I recently wrote a post here and on Daily Kos in which I mentioned my late father, Kays Gary. I went looking online for some of his writing to link to, but found little. That’s a shame because Dad was a terrific, and prolific, human interest columnist and reporter for the Charlotte Observer. He died in 1997 and there was a lot of his stuff online for several years, but it started fading over the last couple of years.
I did come across one recent link mentioning him, on Tommy Tomlinson’s blog. Tommy is a current, and also great, Observer columnist. Tommy also mentioned his regret that there’s not much of Dad’s stuff online. Long story short, I asked Tommy to find out whom I should talk to about putting a bunch of Dad’s columns online, and he emailed back promptly that I had permission from the Observer to post Dad’s columns as long as I note they were first published by the Charlotte Observer. Piece of cake.
You will find a list of Dad’s columns below, and also in the drop-down menu under Kays Gary Library at the top of the page. Check back occasionally for new ones.
I’ll refrain from further comment about Dad and his writing—his columns speak more eloquently to that than I ever could. I will add only that for anyone who may wonder where I got my inclination to bring public attention to problems and their solutions, you’ll see that I come by it honestly.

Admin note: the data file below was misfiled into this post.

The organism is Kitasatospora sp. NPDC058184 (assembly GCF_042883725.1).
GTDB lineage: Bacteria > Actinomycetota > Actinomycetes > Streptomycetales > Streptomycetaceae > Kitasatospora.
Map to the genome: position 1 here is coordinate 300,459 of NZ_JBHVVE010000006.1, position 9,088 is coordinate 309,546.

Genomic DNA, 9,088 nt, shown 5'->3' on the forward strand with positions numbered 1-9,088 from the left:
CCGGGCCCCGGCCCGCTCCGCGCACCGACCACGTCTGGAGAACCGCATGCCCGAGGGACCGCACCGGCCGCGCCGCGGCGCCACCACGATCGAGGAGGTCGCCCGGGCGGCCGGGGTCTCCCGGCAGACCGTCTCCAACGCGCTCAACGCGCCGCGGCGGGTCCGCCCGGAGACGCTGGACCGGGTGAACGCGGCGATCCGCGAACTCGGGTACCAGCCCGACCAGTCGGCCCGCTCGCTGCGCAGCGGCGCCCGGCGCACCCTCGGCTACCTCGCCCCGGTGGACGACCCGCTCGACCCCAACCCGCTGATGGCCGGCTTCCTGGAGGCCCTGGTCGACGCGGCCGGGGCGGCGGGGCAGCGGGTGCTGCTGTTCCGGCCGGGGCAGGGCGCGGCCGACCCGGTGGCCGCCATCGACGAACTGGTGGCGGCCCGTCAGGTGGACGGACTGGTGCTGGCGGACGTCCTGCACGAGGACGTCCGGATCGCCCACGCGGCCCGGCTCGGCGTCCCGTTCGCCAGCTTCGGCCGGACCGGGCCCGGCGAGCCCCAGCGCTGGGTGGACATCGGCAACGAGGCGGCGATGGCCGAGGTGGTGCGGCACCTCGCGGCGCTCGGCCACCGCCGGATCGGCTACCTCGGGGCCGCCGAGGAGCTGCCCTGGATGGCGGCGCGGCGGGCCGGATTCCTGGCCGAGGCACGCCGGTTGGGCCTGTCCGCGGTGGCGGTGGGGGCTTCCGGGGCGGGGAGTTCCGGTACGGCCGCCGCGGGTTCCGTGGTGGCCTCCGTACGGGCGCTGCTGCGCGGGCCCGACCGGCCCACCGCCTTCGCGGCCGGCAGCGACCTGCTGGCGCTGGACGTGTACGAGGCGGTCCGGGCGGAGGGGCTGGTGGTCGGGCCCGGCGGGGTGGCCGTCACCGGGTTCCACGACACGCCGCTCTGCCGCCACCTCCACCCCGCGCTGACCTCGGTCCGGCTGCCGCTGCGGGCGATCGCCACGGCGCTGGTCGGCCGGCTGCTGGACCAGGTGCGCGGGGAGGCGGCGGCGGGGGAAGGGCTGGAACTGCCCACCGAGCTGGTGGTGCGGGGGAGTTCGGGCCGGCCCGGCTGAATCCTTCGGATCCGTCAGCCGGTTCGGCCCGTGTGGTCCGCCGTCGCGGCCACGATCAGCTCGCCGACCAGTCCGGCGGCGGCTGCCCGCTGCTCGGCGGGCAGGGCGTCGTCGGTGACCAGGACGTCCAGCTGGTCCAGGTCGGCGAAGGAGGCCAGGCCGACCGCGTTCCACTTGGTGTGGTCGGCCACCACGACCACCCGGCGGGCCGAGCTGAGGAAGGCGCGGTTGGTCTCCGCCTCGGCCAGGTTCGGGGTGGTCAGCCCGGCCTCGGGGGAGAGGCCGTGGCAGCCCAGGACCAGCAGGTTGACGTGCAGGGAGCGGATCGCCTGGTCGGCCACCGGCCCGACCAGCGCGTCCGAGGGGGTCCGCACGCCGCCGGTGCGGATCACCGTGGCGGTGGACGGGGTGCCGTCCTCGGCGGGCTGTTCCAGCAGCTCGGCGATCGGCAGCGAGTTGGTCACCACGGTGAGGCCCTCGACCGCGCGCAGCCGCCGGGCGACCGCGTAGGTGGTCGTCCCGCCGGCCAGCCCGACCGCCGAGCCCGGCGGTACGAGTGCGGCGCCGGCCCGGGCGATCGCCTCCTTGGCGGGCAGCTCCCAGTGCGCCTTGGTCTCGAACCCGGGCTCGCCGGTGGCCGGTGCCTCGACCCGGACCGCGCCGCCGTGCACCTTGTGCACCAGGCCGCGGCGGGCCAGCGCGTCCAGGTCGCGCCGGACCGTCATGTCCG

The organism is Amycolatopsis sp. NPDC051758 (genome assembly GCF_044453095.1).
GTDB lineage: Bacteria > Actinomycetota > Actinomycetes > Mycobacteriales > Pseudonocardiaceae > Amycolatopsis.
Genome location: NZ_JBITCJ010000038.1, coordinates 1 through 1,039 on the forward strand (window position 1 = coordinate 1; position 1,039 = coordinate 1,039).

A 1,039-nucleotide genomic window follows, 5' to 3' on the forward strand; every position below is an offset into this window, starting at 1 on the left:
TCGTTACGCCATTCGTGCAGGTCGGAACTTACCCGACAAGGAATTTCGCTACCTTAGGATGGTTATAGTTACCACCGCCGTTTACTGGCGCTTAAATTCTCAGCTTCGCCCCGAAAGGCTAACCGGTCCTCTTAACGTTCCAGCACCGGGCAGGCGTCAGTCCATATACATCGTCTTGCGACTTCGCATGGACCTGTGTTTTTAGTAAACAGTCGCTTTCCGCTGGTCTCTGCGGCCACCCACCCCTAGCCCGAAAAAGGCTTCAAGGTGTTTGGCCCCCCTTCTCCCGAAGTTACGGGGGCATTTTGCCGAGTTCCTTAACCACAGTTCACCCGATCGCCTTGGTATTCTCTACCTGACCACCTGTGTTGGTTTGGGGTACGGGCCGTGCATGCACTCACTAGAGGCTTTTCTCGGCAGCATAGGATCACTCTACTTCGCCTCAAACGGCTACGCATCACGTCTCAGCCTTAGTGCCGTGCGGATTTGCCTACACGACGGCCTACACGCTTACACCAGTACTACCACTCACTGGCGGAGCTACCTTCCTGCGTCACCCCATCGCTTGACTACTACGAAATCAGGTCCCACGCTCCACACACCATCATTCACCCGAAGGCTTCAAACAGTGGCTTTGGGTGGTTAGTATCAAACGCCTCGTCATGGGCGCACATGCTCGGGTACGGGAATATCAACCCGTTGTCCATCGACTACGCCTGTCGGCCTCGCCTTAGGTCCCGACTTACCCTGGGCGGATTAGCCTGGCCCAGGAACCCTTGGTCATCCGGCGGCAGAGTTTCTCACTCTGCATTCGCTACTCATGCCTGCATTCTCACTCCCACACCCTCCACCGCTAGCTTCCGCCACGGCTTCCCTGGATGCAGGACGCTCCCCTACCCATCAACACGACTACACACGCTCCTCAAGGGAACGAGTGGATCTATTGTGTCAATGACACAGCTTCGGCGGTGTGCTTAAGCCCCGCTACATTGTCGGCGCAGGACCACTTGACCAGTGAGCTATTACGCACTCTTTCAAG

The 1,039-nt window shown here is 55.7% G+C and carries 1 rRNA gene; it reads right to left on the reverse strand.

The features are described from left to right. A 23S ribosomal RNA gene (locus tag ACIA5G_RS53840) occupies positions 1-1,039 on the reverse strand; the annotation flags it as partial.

One of the great things about having this blog and website is its function as an avenue for reconnecting with people with whom I’ve been out of touch. This morning I was greeted with an email from Harold Bales, aka “Southern Fried Preacher.” Harold is, among many distinctions, a fine writer and storyteller himself. (Anytime you’re in the mood to read a good story, check out his columns in the Huntersville Herald.)
Harold was a great friend of Dad’s and one of the two Methodist clergy who conducted Dad’s funeral. He mentioned that he still gets regular requests for copies of the eulogy he gave then, even these many years later. I asked him to send it to me as well, which he did, and which I have posted in the library. (I do believe his inclusion of the sheep and goats reference owed at least in part to what he knew of my otherwise apostatic condition, which he was very kind to do.) Thanks, Harold, for popping back up in my world, and for writing so well so much of who Dad was.
Here’s to Dad and his readers, old and new—
Deborah Gary Alicen